Uganda is known for its rich agricultural landscape, producing some of the finest coffee, tea, and cocoa beans on the continent. What many people aren’t aware of, however, is that Uganda is also a leading exporter of vanilla.
Uganda is currently exporting over 400MT of vanilla a year which is more than 50% production increment in a period of 5years.
According to Uganda Export Promotion Board (UEPB), Uganda exported 89.038 Tons of cured vanilla worth USD 8.33 million (30.5 billion shillings) by March, 2023.
Ugandan vanilla is a unique and highly sought-after product, simmering with natural flavors and fragrance that is exclusive from other vanilla products in the world. It’s been described as “exquisite,” “delicious,” and “distinctive” by those who have had the pleasure of tasting it. It is for this matter that Ugandan vanilla exporters signed huge deals to export the product to Serbia during the opening of the Uganda Connect trade hub in Belgrade in July this year.
Simon Musisi, Chief Executive Officer of The Simons Uga Limited dealing in premium quality vanilla is one of those who signed deals. He is a processor and exporter of vanilla beans, powder and vanilla pure extracts. “Vanilla processing requires a production team of persons who are trained and experts in that field in order to achieve a higher vanillin and good quality vanilla that can match the global standards of the international food industry.” he says. His major export market is USA and Europe.
The major markets for Uganda’s Vanilla include; USA, Indonesia, Canada, France, Germany, Australia, Belgium, South Africa, New Zealand, Japan, Israel, Mauritius, United Arab Emirates, Italy, Denmark, Check Republic, Switzerland and Republic of Korea.
One of the unique qualities of Ugandan vanilla is its hand-picked, thanks to farmers harvesting plants only when they reach maturity, using traditional and time-honored techniques to guarantee the quality of their crops. This dedication to quality ensures that the product is of high value to consumers who seek natural and unique products, which gives Uganda a competitive edge in the global market.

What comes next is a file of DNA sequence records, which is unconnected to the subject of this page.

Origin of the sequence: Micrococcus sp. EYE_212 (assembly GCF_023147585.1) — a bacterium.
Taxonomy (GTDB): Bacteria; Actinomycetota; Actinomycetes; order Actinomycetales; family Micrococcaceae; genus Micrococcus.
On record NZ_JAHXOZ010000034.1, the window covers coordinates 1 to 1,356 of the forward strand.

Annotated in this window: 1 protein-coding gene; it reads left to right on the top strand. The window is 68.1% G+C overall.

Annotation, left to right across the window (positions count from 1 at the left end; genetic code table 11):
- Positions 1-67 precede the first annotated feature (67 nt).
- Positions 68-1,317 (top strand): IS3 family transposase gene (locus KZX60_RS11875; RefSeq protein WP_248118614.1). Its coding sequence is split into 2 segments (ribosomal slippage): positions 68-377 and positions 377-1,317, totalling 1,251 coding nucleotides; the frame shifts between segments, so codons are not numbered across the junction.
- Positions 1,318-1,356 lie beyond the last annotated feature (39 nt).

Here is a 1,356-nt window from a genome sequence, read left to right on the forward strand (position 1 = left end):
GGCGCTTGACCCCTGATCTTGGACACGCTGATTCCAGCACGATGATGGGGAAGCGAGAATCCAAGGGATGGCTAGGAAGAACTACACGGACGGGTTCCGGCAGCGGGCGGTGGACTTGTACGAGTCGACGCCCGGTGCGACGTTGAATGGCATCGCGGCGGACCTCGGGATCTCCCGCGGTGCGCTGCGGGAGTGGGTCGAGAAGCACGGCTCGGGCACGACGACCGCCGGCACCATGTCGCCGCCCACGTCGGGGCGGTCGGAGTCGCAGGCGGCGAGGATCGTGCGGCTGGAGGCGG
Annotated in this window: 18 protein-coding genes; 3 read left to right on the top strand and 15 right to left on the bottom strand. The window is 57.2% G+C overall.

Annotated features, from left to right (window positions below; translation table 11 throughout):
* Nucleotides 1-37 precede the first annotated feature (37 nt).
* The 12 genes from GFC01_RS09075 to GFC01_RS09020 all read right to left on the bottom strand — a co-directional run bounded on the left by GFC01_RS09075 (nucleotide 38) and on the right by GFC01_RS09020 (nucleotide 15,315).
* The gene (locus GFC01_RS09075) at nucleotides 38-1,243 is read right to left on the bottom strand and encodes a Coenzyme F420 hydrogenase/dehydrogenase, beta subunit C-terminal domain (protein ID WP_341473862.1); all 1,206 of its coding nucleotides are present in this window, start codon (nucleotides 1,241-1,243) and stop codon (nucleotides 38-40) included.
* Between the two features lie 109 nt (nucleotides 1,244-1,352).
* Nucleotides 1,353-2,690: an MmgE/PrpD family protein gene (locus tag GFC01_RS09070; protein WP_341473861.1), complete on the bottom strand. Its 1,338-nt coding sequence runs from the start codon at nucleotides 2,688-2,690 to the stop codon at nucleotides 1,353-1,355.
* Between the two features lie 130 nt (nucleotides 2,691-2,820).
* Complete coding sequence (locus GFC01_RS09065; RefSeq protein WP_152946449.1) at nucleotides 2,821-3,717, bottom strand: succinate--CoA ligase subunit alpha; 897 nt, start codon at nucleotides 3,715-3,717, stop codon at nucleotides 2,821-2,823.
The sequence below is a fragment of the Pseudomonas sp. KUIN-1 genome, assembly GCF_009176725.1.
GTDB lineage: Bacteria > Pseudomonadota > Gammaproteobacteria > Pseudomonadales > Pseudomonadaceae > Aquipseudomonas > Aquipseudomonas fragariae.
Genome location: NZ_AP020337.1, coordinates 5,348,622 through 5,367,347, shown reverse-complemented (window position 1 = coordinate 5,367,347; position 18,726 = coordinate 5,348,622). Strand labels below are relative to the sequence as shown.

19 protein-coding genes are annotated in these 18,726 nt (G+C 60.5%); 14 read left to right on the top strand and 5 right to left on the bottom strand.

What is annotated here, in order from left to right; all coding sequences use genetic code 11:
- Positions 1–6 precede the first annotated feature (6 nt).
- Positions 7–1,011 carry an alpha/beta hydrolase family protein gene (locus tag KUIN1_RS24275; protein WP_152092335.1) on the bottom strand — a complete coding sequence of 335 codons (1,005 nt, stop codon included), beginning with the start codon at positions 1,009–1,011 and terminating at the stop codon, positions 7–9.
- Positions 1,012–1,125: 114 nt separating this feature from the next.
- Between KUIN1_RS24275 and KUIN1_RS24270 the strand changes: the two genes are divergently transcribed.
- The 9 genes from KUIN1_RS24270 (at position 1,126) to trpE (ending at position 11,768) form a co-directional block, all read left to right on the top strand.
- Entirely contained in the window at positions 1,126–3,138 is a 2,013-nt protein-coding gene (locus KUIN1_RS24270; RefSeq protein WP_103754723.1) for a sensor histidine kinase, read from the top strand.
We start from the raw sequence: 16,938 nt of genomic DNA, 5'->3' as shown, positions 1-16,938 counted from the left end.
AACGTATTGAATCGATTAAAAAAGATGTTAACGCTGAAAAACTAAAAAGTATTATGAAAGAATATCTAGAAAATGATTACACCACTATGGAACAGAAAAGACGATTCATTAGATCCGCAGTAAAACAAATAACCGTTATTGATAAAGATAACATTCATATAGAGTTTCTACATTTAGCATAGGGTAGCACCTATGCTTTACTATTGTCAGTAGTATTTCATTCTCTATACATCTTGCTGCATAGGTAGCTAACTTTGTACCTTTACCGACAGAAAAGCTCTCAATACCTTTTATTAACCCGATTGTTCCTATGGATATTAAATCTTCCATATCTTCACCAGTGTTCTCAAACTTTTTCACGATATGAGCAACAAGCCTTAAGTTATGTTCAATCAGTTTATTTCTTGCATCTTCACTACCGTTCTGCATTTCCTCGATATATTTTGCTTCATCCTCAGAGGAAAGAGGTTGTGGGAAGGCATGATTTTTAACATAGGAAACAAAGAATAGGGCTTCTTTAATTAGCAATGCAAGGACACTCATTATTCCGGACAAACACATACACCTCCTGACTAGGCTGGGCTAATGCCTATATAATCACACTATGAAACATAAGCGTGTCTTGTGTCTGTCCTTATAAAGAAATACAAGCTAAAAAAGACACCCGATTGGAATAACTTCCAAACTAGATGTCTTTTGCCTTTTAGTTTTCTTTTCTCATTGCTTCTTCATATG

Uganda, the second-largest exporter of vanilla in Africa behind Madagascar, has various suitable growing conditions for vanilla, making it possible to produce a substantial and consistent quantity of vanilla beans every year. The country has two vanilla seasons, the June-July harvest and December-January harvest. The districts of Kayunga, Mukono, Mpigi, Jinja, Kmauli, Bundibugyo, Luwero and Kasese are the biggest vanilla growing regions in Uganda. Vanilla production of vanilla in Uganda is picking up, and farmers are working tirelessly to meet the growing demand for this natural and delectable ingredient.
Vanilla is a significant source of income for many small-scale farmers in Uganda. It provides a valuable opportunity for economic growth and stability in communities across the country. Musisi provides employment to thousands of people during the two seasons of vanilla harvesting. “We directly work with more than 2000 farmers and over 10,000 farmers through general suppliers.”
Vanilla production is an ideal business for farmers in Uganda because it requires a relatively small amount of land and can be grown alongside other crops. This makes it an affordable crop for small-scale farmers who may not have access to a lot of land.
When it comes standards, Musisi says he does not compromise on quality as he always exports the best that meets regional and international standards. “Vanilla is a raw material for the food industry, quality is a major requirement. Therefore, global food standards are mandatory. This is a major challenge that we have tackled through training our farmers and general suppliers to consider good agricultural practices. For example, farmers should not use pesticides on their vanilla farms or intercropping their vanilla gardens with crops that require pesticides, the farmers must harvest their vanilla after maturity and on proper harvest dates,” he emphasizes.
It is because of practices like these that Ugandan vanilla offers unique and exceptional taste and is highly valued in the global market. Uganda’s vanilla industry has transformed into a profitable export, driving economic growth and providing opportunities for local farmers. However, stakeholders must address challenges related to sustainability and market volatility to ensure the long-term growth and success of the industry.
Vanilla is one of the thirteen priority sectors the Presidential Advisory Committee on Exports and Industrial Development (PACEID) under the leadership of its Chairman, Odrek Rwabwogo, is working with to grow Uganda’s exports revenue to USD6B and beyond by 2028.